Highgrade Lymphomaburkitts Lymphoma

There have been few reports and no randomized studies evaluating the role of HDC/AHCT in patients with Burkitt's lymphoma (BL). Brief duration high-intensity chemotherapy protocols currently confer survival rates approaching 70% and HDC has not improved outcome as compared to frontline therapy.8283 Smeland et al. reported a 65% OS for newly diagnosed BL patients treated with high-intensity chemotherapy with a comparable 71% OS seen for patients who underwent AHCT in first remission. The data from the EBMT registry concurred showing a 3-year actuarial OS of 72% for 70 adult BL patients transplanted in first CR. For patients with chemosensitive relapse and resistant disease, the OS rates were 37% and 7%, respectively.84 The City of Hope reported similar results with a 3-year DFS and OS of 60% for 10 BL patients who received AHCT in first CR or PR.85 Thus, patients with recurrent or refractory BL should be channeled toward an allogeneic HCT as AHCT has been generally unsuccessful in such patients.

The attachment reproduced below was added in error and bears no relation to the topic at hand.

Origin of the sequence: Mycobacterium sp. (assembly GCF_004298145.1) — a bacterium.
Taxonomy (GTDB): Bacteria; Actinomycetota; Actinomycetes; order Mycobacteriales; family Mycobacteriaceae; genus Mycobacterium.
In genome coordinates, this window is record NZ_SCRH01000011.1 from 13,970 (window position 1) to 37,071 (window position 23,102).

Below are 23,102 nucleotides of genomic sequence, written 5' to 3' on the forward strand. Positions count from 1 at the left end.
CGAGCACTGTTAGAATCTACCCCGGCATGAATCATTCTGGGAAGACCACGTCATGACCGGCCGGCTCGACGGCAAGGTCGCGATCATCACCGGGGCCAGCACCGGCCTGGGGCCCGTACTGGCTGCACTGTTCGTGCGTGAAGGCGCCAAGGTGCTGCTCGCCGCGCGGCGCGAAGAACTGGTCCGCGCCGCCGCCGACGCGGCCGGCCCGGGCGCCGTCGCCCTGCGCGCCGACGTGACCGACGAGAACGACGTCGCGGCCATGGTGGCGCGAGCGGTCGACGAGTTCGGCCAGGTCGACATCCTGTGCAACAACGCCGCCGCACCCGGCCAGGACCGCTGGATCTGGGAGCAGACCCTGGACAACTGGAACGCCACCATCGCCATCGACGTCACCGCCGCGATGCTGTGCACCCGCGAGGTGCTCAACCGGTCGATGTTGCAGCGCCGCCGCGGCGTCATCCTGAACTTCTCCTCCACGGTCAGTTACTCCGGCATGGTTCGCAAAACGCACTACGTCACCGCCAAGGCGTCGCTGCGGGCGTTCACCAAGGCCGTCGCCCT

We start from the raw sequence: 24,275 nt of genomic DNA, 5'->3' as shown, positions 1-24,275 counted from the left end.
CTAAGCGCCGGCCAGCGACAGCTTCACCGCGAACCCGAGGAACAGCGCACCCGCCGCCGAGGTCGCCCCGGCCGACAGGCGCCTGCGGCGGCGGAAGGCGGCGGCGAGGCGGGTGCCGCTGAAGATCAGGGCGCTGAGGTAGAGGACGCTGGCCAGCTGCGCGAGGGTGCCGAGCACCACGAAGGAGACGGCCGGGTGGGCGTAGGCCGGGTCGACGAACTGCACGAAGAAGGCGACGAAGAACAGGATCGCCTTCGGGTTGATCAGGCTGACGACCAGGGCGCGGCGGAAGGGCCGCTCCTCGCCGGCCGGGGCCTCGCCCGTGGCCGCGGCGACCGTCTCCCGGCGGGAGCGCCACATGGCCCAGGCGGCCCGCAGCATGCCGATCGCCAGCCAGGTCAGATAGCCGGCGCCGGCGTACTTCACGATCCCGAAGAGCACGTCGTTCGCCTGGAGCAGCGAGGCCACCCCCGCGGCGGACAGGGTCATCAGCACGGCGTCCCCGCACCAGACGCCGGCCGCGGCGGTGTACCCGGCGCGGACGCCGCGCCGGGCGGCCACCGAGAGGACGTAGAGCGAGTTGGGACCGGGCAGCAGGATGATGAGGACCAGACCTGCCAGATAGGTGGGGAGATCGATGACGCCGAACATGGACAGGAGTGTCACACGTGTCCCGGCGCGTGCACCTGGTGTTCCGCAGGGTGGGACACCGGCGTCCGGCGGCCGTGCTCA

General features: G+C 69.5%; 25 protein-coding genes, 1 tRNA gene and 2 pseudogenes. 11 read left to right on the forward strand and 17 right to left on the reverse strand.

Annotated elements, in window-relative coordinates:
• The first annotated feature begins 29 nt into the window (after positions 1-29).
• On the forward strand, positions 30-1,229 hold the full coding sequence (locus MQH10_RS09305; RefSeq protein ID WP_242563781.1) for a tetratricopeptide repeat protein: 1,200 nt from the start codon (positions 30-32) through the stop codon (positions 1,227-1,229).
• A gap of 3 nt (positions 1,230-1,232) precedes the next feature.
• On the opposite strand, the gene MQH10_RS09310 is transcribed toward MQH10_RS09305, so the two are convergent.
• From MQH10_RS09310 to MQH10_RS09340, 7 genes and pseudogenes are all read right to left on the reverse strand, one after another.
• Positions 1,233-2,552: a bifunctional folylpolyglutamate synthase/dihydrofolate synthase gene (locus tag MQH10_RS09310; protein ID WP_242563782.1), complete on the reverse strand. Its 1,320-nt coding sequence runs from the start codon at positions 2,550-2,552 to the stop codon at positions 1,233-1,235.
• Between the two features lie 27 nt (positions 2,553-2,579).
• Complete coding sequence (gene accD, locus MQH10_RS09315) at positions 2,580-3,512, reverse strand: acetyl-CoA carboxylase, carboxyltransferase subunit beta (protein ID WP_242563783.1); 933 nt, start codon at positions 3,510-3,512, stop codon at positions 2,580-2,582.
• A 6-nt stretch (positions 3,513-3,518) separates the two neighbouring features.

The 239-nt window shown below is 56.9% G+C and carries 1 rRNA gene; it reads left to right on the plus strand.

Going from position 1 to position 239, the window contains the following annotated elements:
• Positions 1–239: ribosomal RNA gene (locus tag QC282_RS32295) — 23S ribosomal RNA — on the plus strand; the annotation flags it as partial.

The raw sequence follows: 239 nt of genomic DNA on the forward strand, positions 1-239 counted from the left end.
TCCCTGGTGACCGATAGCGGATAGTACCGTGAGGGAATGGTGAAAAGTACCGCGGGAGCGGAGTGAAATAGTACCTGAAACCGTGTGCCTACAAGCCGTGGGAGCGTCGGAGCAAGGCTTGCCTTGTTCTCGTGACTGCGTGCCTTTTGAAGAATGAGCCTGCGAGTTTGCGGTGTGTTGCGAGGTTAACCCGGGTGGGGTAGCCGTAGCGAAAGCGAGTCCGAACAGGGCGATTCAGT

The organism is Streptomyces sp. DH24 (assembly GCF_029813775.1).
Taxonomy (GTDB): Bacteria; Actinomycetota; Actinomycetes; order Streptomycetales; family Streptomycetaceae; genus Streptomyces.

Lymphoblastic lymphoma is a clinically aggressive disease that accounts for only 2% of the NHLs. This clinical entity is usually composed of precursor T cells, has a predilection for young males, and frequently involves the BM and/or central nervous system.86 Because of the frequent BM involvement and its resemblance to acute lymphoblastic leukemia, allo-geneic transplantation is typically recommended in most cases. However, a recent retrospective analysis from the IBMTR/ABMTR failed to find a survival advantage for 76 patients with lymphoblastic lymphoma who received an allogeneic transplant compared to 128 patients who received an autograft.87 The 5-year OS rates were 39% vs 44%, respectively. Although the 5-year relapse rate was significantly lower in the allogeneic patients (34% vs 56%, p = 0.004), the 5-year TRM was higher in the allogeneic recipients (25% vs 5%). Independent of the source of stem cells, multivariate analysis revealed that BM involvement at the time of transplant and disease status beyond first remission were associated with inferior outcomes. Another retrospective analysis of 214 patients from the EBMT demonstrated superior outcomes for patients who received an autograft in first CR compared to patients transplanted in second CR or patients with resistant disease.88 The 6-year actuarial OS rates were 63%, 31%, and 15%, respectively. The efficacy of AHCT versus conventional dose consolidation as postremission therapy was studied in a European prospective trial of 119 patients.89 Autologous transplantation produced a trend for improved RFS but not for OS (57% and 53%, respectively) when compared to conventional dose maintenance therapy after 37 months of follow-up. Thus, both retrospective registry data and a few other series suggest that autologous transplantation can confer long-term remissions in a select group of patients.

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